Tuesday, December 17, 2019

Veterans and Volkites!

I've been busy lately drawing and cutting out paper figures, but I haven't neglected my regular painting duties. Some friends and I are planning a big game of the Horus Heresy in the coming weeks, and I've been nattering away at some reinforcements.

First up are some classic Rogue Trader era Space Marines. I picked these guys up on kind of a lark - its been fun to apply my current painting skills to old models that when I originally owned them I painted terribly. Sometimes I think that's 90% of the nostalgia of Oldhammer for me. The new sculpts are better by pretty much every measure, but the chance to go back and get a second bite at the apple has a big appeal.

Everyone's head is suffering from some different form of hydrocephaly, it looks like.
I'm going to use these guys as a Veteran Squad. I see them as having been some of the Emperor's original experiments in gene-altering, before he got the process right and marines became semi-proportional.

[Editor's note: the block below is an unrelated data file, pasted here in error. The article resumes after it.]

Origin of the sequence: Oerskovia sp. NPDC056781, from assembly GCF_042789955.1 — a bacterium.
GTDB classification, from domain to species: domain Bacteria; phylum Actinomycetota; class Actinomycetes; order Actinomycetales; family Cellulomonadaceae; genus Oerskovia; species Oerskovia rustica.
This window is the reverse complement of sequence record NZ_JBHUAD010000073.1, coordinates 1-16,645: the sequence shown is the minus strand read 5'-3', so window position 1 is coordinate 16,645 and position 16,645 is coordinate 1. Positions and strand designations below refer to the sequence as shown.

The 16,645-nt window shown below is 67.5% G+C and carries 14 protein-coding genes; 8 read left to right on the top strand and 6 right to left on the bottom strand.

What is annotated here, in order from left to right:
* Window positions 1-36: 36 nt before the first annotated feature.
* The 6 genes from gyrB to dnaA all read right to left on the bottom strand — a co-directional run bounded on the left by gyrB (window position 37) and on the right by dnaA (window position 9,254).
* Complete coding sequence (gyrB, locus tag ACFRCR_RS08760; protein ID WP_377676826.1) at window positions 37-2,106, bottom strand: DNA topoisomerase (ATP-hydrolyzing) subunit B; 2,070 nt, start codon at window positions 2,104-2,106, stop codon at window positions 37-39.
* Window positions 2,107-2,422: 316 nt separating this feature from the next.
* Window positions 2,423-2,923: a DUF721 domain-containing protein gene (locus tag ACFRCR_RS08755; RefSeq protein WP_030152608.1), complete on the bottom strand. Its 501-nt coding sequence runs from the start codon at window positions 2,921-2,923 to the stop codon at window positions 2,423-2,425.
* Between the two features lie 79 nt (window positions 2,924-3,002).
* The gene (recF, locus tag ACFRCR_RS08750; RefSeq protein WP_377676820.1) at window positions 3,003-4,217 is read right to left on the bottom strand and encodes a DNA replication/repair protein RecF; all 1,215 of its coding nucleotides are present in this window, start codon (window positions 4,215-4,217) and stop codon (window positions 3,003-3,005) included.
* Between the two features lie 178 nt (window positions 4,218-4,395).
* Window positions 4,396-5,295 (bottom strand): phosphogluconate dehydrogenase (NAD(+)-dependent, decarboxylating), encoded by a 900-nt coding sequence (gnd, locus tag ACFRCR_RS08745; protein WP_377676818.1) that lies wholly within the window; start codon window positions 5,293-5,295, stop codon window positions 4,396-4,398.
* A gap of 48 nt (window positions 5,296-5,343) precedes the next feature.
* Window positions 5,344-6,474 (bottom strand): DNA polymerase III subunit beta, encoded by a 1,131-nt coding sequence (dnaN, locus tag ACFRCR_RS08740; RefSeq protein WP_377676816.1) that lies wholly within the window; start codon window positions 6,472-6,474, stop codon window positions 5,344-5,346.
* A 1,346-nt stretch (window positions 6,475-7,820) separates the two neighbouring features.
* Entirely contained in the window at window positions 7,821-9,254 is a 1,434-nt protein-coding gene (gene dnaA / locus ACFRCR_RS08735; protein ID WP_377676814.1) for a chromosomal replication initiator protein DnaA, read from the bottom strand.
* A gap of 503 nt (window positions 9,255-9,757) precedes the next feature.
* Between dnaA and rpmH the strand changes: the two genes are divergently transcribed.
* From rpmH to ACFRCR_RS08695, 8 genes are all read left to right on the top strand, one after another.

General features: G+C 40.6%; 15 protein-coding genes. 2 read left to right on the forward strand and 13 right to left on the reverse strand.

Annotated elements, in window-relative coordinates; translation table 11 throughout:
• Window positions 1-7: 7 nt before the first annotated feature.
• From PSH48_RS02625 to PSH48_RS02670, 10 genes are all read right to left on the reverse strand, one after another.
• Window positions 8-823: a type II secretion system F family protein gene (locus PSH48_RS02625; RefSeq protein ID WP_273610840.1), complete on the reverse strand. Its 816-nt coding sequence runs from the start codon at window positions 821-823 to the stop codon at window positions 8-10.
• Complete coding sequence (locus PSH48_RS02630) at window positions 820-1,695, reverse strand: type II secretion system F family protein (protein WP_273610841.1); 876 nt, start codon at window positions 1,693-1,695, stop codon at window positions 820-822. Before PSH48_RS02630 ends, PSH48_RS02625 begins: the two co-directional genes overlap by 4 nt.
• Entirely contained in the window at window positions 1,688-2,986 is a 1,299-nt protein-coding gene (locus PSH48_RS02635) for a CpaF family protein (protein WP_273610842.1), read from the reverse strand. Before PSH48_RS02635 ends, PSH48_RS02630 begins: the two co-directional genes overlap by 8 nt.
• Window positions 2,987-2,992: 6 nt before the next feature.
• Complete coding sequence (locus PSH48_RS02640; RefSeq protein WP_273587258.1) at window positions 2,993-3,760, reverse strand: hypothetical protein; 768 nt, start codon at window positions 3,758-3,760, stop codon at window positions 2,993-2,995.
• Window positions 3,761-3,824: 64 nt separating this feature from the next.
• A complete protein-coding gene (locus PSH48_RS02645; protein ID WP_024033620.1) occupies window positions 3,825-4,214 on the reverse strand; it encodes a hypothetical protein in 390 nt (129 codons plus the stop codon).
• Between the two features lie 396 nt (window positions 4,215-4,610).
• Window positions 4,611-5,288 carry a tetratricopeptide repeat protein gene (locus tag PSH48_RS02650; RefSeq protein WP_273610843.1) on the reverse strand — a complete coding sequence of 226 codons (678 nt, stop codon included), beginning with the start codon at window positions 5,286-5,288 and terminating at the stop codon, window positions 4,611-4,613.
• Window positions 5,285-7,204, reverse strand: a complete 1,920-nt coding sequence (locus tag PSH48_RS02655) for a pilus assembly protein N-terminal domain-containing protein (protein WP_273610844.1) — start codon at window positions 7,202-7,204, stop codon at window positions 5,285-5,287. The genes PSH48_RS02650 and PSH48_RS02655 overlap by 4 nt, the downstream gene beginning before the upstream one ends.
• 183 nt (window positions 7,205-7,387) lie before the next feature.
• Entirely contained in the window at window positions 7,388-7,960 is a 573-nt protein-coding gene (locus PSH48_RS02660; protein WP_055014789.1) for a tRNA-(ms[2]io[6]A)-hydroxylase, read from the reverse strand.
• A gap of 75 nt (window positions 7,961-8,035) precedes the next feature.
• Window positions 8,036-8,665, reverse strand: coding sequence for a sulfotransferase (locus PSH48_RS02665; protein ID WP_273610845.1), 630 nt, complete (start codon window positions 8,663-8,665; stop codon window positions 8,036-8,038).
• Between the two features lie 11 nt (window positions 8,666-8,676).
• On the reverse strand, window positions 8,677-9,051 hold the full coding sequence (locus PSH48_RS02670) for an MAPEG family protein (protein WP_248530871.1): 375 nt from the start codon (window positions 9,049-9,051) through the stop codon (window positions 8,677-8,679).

Next, I am also adding a Heavy Weapon Squad with some Volkite Culverins. I picked up the weapons and have modified them a bit to fit onto plastic Mark III armor (which makes up the vast proportion of my army). 

The resin bits on these guys are super delicate and were really finicky to build. But I'm happy with how they turned out.

I hope to add some more Tactical Marines to a couple of squads soon, but in the meantime I'm trying to finish up a War Cry starter set for a buddy.


Monday, November 25, 2019

It All Looks Good On Paper

A few months ago, I got a wild hair up my butt and was seriously considering building a set of armies for a war game based on the Thirty Years War. I knew I wanted big blocks of pikes, at least 18 units per side, and I wanted to do the whole thing in 28mm. After careful consideration, I came to the conclusion:


There was no way I could commit to a project like that financially or time wise. The last time I'd done something that insane was for Napoleonics, and that had taken me damn near four years to complete. But I couldn't fully let go of the idea. I found myself picking up a copy of Peter Dennis' paper soldiers for an English Civil War game and thought to myself "Hey, stupid. You DRAW for a living. Why not try something like this? I bet if it was grand enough, it'd look awesome." So I set about trying my hand at designing and making my own paper soldiers.